How to Save Money with Mobile Coupons
October 24, 2008
Who doesn’t like coupons? Does it matter to you whether they’re clipped from the paper or delivered to your cell phone? In previous coverage of mobile money we talked with Kim Dushinski, author of the upcoming book the Mobile Marketing Handbook about avoiding mobile spam and how consumers can benefit from mobile deals. Today we’ll look closer at how you can go about signing up for mobile coupons, the associated costs, and examples of mobile deals.
Can you briefly walk us through the process of opting into receiving mobile communications from businesses and how we’d go about redeeming any deals or offers sent to us?
Sure. You will see something like “Text OFFERS to 12345” to receive a certain benefit. You simply go into your messaging area of your phone and enter in the five or six digit code as if it were a phone number. Then in the body of the message you put only the word that they said to text in. Hit send and you will be opted in.
There will either be a statement that this will cost a certain amount of money per message or it will say something like standard text messaging rates apply. If you are signing up for a premium text (it will cost you something) you will have to agree a second time that you agree to pay the amount.
Then when the business sends a text message to you it will tell you how to redeem it. With some offers you will enter a code into your order (if you use a kiosk or online ordering). With others you will simply show your phone to the clerk who will take care of it for you.
Are there any costs to consumers for receiving mobile offers from businesses?
That depends on the offer. If you are responding to a mobile advertisement that you saw online and just use the mobile web, there are no costs to you above and beyond the data plan charges for using the internet. If you are getting a Bluetooth offer there are no charges. If you are opting in to a text message campaign you will likely be opting into a standard text message rates apply situation.
This means that if you have a certain number of text messages in your plan that you get per month, one of the message credits will be used toward receiving this message. If you don’t have a text message plan then your cell phone carrier will put a charge on your bill to receive the message. Typically this is 15 to 20 cents per text.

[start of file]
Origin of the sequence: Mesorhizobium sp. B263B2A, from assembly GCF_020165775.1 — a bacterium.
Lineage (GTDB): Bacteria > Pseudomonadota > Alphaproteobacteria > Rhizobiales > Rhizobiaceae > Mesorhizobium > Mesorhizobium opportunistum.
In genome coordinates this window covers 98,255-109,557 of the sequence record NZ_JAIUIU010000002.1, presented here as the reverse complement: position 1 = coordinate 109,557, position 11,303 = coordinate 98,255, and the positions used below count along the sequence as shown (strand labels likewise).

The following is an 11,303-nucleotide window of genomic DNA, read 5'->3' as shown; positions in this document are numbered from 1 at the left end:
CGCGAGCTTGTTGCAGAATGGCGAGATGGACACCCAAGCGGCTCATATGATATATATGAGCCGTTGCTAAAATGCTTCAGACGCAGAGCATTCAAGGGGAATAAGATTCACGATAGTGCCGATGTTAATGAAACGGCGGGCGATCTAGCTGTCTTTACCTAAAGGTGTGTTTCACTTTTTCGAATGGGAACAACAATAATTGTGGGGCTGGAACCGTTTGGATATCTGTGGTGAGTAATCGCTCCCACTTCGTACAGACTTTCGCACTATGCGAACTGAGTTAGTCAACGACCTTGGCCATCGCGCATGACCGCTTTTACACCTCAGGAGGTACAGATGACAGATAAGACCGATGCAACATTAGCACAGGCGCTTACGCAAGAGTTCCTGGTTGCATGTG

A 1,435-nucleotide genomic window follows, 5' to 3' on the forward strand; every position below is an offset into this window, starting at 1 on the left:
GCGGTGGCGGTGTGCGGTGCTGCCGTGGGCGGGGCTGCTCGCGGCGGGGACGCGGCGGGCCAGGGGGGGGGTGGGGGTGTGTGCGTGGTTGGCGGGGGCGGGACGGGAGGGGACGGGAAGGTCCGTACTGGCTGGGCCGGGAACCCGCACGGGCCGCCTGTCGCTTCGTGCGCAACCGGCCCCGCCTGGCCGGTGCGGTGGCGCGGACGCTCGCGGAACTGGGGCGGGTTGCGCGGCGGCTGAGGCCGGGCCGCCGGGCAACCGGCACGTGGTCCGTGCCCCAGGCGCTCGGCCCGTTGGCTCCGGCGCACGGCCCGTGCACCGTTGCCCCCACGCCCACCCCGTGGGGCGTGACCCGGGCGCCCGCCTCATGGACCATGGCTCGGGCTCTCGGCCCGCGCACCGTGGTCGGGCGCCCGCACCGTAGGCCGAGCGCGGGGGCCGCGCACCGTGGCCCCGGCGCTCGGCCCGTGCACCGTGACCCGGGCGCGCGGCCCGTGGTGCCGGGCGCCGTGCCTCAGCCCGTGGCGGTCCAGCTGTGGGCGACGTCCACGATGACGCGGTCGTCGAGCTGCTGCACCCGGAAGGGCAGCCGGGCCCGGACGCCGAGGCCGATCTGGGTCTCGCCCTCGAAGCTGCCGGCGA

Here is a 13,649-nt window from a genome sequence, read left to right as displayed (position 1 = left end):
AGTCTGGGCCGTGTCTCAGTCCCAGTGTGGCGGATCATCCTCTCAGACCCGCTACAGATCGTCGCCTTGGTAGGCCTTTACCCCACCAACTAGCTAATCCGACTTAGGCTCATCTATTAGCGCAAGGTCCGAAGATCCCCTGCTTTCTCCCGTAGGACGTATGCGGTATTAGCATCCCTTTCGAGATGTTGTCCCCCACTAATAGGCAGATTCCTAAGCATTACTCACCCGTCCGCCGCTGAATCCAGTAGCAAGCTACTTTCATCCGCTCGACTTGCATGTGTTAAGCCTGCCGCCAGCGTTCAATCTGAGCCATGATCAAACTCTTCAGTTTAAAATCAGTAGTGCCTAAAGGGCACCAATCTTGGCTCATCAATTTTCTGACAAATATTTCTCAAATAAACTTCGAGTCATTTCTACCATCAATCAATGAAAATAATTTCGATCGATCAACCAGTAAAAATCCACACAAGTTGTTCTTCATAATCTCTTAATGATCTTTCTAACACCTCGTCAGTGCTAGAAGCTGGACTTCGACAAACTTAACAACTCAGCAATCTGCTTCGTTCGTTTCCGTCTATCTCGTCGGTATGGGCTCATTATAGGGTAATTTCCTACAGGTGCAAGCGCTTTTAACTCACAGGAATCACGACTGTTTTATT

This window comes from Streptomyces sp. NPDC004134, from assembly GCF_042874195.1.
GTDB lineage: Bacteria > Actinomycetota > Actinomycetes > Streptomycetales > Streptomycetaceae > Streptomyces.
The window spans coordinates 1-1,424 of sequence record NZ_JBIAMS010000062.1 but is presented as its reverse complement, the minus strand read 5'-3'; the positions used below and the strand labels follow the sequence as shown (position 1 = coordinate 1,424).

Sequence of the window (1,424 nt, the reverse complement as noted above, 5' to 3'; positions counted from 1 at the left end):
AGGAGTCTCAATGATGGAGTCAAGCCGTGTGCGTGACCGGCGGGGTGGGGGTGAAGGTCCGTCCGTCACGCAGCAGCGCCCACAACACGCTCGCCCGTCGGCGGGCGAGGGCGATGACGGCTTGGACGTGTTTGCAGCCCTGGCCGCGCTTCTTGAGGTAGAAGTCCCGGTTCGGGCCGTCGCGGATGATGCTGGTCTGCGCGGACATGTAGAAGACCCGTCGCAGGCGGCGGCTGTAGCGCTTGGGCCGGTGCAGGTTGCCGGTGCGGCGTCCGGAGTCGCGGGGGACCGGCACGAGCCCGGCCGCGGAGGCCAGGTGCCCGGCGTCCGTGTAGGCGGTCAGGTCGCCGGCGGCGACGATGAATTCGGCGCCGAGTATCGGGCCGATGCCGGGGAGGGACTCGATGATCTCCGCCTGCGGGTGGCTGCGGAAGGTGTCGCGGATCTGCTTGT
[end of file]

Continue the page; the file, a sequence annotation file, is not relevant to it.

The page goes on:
Can you recommend any specific offers from businesses that people can sign up for today to save money or get good deals?
Yes. My absolute favorite discount via mobile coupon is from Redbox movie rental. They do such a great job of putting in everything you need to know to redeem their offer and it is totally free. I highly recommend this offer.
Redbox Free Movie Rental
Get a free movie rental code every Monday from Redbox. Sign up online at www.redbox.com/Help/Signup.aspx
Another great way to get coupons on your phone is to sign up with CellFire. Just go online (on your regular computer) at www.cellfire.com and you will be walked step by step through set up. They have a lot of major retailers onboard including Kroger, Hollywood Video and GameStop.
Some other useful things you can do on your mobile phone:
Order a Pizza Using the Mobile Web or SMS
Go to http://mobile.papajohns.com on your mobile browser and order a pizza. Next, set up your account so you have SMS ordering capability and then order a pizza using only text messaging.
Try Amazon’s TextBuyIt Feature
Send a text message to ‘AMAZON’ (262966) with the any keyword (e.g. item name, author, artist, etc.) or ISBN/UPC code. You can then buy with one click (after the first time when you’ll be called to verify the order) or get more information.
Mobile Coupon Summary
Thanks to Kim for taking the time talk about mobile deals and how we can take advantage of them. Let us know if you try out any of the sites, what you think of them, or if you already receive and use mobile coupons.
All posts by Ben Edwards